Citing “the free will of the Crimean people,” the office of President Hamid Karzai said, “we respect the decision the people of Crimea took through a recent referendum that considers Crimea as part of the Russian Federation.”
To the casual observer, becoming the first Western-backed democracy to express support for the widely denounced referendum in Crimea might seem an odd tack for Afghanistan, which is heavily dependent on assistance from the United States and European countries. Those nations wholeheartedly condemned the Russian takeover of Crimea, and were unlikely to be supportive of Mr. Karzai’s decision.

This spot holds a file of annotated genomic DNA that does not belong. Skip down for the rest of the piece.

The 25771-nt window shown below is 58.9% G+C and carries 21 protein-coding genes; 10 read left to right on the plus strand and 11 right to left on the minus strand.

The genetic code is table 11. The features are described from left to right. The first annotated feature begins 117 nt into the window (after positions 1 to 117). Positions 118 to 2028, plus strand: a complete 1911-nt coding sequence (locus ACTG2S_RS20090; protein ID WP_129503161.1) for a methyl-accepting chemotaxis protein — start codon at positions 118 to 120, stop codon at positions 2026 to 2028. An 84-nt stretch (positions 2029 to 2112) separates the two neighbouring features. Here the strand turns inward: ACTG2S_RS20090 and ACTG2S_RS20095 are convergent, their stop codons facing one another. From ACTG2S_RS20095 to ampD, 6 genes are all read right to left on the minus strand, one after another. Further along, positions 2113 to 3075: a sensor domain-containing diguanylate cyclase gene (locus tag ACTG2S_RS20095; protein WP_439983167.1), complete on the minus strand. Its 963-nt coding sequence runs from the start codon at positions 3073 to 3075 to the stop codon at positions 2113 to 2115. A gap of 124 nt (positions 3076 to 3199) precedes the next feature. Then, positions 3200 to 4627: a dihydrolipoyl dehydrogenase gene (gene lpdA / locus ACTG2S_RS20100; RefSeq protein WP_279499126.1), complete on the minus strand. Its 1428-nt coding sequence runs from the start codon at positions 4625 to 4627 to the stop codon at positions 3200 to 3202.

But Russia’s insistence that it is righting a historical wrong in retaking Crimea, which was ceded to Ukraine by Soviet authorities in 1954, resonates in Afghanistan. Here, many believe that the Pashtuns, the country’s largest ethnic group, were unjustly cut off from their brothers and sisters when Britain laid down a border to separate Afghanistan from imperial possessions in South Asia.